Displaying Charts with Titanium Appcelerator

The ti.charts module that you can find in the Appcelerator marketplace is for iOS only. I wanted a lightweight solution that could function on both Android and iOS and provide the most common of charts, bar, line, pie, etc. The simplest way to go about this was for me to use a charting javascript library within a web view.

My qualifications:

  1. Fast
  2. No jQuery dependency
  3. Animation on initial draw
  4. Good default styling

Now there are a lot of javascript charting libraries, but not a whole lot that meet all of the above qualifications. An inordinate amount rely on jQuery. I’ve messed around with a few that are dependent on jQuery before, and they typically have slow render times when there get to be too many data points, and by too many I mean not a whole lot. The webView is one of the most resource intensive components that you can use, so the more that can be done to keep things simple, the better.

I stumbled across a new library the other day after weeks of searching that does exactly what I want. ChartJS. Here is how to implement a chart into a webView, while also passing custom data points.

There are 3 files in this project, aside from automatically generated files
source/chart.wvjs – this file contains the javascript from Chart.js located here

var win = Titanium.UI.createWindow({  

var chartView = Ti.UI.createWebView({
	height: 200,
	width: 320,
	left: 0,  
    top: 0,
    showScrollbars: false,  
    touchEnabled: false,
    url: '/source/chart.html'  

var button = Ti.UI.createButton({
	title: 'Regenerate',
	top: 220,

button.addEventListener('click', function(){
	var options = {};
	options.data = new Array(Math.floor(Math.random()*1001), Math.floor(Math.random()*1001), Math.floor(Math.random()*1001), Math.floor(Math.random()*1001), Math.floor(Math.random()*1001));

	Ti.App.fireEvent('renderChart', options);


We start off by creating our window, web view, and a button to redraw the graph with new data. When the button is clicked, we create an object called options. 5 random numbers between 1 and 1000 are generated and assigned to the options.data array.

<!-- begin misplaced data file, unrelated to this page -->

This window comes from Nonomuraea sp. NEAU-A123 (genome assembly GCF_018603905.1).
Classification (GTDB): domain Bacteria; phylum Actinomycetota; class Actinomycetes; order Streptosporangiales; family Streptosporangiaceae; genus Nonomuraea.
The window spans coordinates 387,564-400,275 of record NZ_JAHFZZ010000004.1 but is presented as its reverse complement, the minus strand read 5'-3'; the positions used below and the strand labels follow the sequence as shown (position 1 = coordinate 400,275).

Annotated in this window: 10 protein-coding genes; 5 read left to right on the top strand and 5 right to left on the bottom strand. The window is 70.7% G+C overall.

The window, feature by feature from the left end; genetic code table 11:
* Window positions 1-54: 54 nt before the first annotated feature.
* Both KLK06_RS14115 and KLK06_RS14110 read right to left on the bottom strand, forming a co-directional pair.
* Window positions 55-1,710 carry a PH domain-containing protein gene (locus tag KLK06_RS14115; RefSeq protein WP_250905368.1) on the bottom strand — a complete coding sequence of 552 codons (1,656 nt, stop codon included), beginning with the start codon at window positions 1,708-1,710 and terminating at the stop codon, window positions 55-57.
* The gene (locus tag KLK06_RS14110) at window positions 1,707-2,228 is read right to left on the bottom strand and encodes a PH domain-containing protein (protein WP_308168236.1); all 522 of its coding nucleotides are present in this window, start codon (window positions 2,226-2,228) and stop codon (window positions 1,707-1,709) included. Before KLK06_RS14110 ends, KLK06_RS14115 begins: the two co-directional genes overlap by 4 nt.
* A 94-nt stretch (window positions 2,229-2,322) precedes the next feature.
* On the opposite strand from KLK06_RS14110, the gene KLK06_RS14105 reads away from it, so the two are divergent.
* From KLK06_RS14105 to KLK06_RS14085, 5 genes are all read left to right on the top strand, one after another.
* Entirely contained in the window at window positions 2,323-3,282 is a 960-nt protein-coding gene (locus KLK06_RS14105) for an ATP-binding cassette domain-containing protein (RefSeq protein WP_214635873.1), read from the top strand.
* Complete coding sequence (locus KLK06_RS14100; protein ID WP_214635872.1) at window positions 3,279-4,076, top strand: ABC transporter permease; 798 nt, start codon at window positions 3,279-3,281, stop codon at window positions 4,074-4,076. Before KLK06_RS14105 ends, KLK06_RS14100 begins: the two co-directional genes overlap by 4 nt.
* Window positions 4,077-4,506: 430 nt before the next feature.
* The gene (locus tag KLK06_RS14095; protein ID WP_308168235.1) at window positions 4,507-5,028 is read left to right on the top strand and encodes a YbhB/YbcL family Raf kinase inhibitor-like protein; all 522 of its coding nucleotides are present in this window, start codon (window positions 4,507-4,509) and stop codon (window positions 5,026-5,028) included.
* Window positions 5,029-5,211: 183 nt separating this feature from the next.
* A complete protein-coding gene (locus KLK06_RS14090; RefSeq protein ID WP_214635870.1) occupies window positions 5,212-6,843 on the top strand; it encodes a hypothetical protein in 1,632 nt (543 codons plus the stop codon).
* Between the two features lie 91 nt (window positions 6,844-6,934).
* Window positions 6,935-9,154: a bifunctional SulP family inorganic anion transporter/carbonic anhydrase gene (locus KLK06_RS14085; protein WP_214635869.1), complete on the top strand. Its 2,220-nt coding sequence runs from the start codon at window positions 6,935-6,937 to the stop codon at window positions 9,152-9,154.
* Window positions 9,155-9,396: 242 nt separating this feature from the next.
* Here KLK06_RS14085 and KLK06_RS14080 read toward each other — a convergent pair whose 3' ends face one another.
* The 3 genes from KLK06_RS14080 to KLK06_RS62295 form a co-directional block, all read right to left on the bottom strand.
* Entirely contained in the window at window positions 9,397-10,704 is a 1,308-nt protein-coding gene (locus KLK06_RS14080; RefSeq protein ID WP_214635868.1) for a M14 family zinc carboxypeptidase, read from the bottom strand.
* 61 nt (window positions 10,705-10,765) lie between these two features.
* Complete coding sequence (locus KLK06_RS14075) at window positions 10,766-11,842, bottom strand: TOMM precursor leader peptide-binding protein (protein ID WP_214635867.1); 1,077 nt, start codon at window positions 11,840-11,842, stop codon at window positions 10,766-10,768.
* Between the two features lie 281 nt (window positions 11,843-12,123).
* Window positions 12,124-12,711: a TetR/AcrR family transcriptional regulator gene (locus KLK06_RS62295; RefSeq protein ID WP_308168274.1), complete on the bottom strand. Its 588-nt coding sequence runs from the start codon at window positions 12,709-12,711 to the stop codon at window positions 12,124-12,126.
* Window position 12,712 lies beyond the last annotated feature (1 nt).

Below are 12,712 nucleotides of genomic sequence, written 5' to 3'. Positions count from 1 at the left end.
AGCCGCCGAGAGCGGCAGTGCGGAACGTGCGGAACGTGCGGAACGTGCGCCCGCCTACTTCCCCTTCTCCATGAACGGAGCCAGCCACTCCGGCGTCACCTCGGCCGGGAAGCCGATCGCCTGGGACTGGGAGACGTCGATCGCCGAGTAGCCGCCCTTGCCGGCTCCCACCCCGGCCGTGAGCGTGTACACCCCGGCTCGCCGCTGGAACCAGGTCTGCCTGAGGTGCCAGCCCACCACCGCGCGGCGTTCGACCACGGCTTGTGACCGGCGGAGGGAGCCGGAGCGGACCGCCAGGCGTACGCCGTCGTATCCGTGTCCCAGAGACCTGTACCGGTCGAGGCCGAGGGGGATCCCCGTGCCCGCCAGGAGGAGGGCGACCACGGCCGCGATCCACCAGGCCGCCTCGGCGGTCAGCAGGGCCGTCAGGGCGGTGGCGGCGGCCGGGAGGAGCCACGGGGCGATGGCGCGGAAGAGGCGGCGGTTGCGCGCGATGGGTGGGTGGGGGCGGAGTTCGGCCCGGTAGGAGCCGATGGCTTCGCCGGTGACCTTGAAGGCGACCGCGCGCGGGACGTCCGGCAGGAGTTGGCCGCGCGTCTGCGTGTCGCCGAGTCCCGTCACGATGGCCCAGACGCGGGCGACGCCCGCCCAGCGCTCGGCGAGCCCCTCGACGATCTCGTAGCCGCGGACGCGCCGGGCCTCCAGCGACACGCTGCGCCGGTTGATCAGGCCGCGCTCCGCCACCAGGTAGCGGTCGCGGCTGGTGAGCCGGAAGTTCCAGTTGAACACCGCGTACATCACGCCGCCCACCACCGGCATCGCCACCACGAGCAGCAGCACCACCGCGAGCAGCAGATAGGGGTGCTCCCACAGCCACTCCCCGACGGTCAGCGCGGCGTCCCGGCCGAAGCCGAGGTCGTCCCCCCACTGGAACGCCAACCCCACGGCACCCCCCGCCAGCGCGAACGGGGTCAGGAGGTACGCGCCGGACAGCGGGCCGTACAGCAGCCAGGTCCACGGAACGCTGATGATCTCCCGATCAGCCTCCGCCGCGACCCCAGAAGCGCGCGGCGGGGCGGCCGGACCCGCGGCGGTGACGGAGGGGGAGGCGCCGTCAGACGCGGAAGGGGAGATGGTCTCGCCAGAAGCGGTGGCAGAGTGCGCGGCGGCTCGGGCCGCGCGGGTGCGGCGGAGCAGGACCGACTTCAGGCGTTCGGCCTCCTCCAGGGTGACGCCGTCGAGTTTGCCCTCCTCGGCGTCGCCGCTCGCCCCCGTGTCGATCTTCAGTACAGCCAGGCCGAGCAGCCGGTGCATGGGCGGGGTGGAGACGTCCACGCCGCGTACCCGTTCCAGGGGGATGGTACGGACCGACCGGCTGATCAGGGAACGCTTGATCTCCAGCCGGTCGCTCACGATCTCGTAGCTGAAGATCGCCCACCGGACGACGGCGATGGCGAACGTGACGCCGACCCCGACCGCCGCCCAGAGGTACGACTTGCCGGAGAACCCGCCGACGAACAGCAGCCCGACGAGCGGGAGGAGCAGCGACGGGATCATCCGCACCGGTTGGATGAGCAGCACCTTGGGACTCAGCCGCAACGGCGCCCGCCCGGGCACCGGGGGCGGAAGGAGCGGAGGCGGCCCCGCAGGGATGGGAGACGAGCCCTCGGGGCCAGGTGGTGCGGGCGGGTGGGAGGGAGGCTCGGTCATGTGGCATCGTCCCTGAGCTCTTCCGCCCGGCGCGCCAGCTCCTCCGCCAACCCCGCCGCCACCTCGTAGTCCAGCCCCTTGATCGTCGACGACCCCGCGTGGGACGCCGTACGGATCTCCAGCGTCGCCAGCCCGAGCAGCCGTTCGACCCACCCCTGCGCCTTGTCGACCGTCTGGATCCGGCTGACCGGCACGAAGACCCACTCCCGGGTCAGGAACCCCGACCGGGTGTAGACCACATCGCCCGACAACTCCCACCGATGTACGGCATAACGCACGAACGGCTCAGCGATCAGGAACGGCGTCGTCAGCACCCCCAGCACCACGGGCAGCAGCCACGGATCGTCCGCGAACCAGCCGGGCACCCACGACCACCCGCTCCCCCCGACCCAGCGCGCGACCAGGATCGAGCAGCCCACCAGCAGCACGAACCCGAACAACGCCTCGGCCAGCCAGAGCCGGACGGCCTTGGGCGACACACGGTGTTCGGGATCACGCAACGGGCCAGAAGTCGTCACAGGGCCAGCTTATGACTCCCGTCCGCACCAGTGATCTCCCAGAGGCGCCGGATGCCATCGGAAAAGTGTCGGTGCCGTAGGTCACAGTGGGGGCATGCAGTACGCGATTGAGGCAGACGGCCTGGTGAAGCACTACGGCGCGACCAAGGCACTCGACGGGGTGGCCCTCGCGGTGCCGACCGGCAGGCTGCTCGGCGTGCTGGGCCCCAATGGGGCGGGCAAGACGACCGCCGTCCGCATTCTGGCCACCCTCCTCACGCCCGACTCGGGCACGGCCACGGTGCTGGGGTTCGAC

Ti.App.fireEvent is then called with 2 arguments. renderChart is the 1st item passed, and this means that somewhere out there in our code, we need to have a corresponding event listener with the same name. The second item is the options object. Now, you may ask yourself why I didn’t pass an array directly……It won’t work, an object is expected. By attaching the array to the object, we can pass that data through to the event listener that will be located within our html file.

For the webView to communicate with Titanium itself, using the event handlers like this is necessary. Titanium and the webView need a way to open a line of communication, and that’s exactly what this does.

	<meta name="viewport" content="width=device-width, initial-scale=1.0"/>
	<script src="chart.wvjs" type="text/javascript" charset="utf-8"></script>
	<canvas id="myChart"></canvas>
Ti.App.addEventListener('renderChart', function(options) {
	Ti.API.info('rendering chart');

	var canvas = document.getElementById('myChart');
	canvas.width = 310;
	canvas.height = 190;

	var data = {
		labels : ["Jan","Feb","Mar","Apr","May"],
		datasets : [
			fillColor : "rgba(220,220,220,0.5)",
			strokeColor : "rgba(220,220,220,1)",
			data : options.data

	var ctx = document.getElementById("myChart").getContext("2d");
	new Chart(ctx).Bar(data);

The default file extension of our charting library is .js. I have found there can be conflicts with Titanium when using a .js extension, so make sure that you rename your javascript files that are being called from a webView. My preference is .wvjs, but you can really use whatever.

You can see we have our charting javascript code within the eventListener for renderChart. This is executed when fireEvent is executed from our Titanium code. The width and height for the canvas are specified from javascript instead of adding the attributes to the HTML, this serves the purpose of clearing out what exists in the canvas when we regenerate a new chart with new data.

Posted by Will on April 4, 2013

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